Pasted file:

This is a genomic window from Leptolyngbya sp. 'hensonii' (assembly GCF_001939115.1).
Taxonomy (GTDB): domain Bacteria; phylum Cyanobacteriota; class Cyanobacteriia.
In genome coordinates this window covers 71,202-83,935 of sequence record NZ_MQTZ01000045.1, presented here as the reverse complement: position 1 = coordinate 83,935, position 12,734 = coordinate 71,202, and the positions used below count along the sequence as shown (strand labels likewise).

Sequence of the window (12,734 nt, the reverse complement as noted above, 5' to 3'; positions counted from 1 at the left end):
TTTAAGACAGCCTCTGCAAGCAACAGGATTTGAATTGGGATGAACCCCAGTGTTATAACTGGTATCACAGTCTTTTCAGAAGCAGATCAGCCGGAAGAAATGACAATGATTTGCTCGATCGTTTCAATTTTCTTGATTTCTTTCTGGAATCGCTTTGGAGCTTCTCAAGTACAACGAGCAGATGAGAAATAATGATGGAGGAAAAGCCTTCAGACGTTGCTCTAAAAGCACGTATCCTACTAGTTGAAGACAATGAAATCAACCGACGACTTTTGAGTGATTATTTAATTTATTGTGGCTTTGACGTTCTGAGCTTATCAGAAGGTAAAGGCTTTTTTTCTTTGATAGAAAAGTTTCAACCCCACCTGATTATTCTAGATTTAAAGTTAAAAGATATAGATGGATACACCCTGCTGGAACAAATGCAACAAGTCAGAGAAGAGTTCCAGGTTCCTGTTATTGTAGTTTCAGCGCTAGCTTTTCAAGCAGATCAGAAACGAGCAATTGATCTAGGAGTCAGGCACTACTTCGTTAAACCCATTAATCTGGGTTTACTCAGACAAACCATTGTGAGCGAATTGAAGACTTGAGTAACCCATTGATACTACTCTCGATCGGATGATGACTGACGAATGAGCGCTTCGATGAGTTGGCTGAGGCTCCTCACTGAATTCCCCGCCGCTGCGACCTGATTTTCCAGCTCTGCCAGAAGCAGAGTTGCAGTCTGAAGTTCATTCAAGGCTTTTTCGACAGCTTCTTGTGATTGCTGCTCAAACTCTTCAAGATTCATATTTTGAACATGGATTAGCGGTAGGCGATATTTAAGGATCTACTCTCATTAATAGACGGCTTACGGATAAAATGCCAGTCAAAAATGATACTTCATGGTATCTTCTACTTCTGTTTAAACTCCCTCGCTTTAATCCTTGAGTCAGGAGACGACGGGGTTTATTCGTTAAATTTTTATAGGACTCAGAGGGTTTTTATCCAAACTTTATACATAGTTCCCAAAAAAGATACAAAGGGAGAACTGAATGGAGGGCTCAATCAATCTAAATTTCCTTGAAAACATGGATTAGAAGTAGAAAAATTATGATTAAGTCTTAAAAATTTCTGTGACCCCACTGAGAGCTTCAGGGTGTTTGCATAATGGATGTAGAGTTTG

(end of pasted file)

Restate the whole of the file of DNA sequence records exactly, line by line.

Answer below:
This is a genomic window from Leptolyngbya sp. 'hensonii' (assembly GCF_001939115.1).
Taxonomy (GTDB): domain Bacteria; phylum Cyanobacteriota; class Cyanobacteriia.
In genome coordinates this window covers 71,202-83,935 of sequence record NZ_MQTZ01000045.1, presented here as the reverse complement: position 1 = coordinate 83,935, position 12,734 = coordinate 71,202, and the positions used below count along the sequence as shown (strand labels likewise).

Sequence of the window (12,734 nt, the reverse complement as noted above, 5' to 3'; positions counted from 1 at the left end):
TTTAAGACAGCCTCTGCAAGCAACAGGATTTGAATTGGGATGAACCCCAGTGTTATAACTGGTATCACAGTCTTTTCAGAAGCAGATCAGCCGGAAGAAATGACAATGATTTGCTCGATCGTTTCAATTTTCTTGATTTCTTTCTGGAATCGCTTTGGAGCTTCTCAAGTACAACGAGCAGATGAGAAATAATGATGGAGGAAAAGCCTTCAGACGTTGCTCTAAAAGCACGTATCCTACTAGTTGAAGACAATGAAATCAACCGACGACTTTTGAGTGATTATTTAATTTATTGTGGCTTTGACGTTCTGAGCTTATCAGAAGGTAAAGGCTTTTTTTCTTTGATAGAAAAGTTTCAACCCCACCTGATTATTCTAGATTTAAAGTTAAAAGATATAGATGGATACACCCTGCTGGAACAAATGCAACAAGTCAGAGAAGAGTTCCAGGTTCCTGTTATTGTAGTTTCAGCGCTAGCTTTTCAAGCAGATCAGAAACGAGCAATTGATCTAGGAGTCAGGCACTACTTCGTTAAACCCATTAATCTGGGTTTACTCAGACAAACCATTGTGAGCGAATTGAAGACTTGAGTAACCCATTGATACTACTCTCGATCGGATGATGACTGACGAATGAGCGCTTCGATGAGTTGGCTGAGGCTCCTCACTGAATTCCCCGCCGCTGCGACCTGATTTTCCAGCTCTGCCAGAAGCAGAGTTGCAGTCTGAAGTTCATTCAAGGCTTTTTCGACAGCTTCTTGTGATTGCTGCTCAAACTCTTCAAGATTCATATTTTGAACATGGATTAGCGGTAGGCGATATTTAAGGATCTACTCTCATTAATAGACGGCTTACGGATAAAATGCCAGTCAAAAATGATACTTCATGGTATCTTCTACTTCTGTTTAAACTCCCTCGCTTTAATCCTTGAGTCAGGAGACGACGGGGTTTATTCGTTAAATTTTTATAGGACTCAGAGGGTTTTTATCCAAACTTTATACATAGTTCCCAAAAAAGATACAAAGGGAGAACTGAATGGAGGGCTCAATCAATCTAAATTTCCTTGAAAACATGGATTAGAAGTAGAAAAATTATGATTAAGTCTTAAAAATTTCTGTGACCCCACTGAGAGCTTCAGGGTGTTTGCATAATGGATGTAGAGTTTG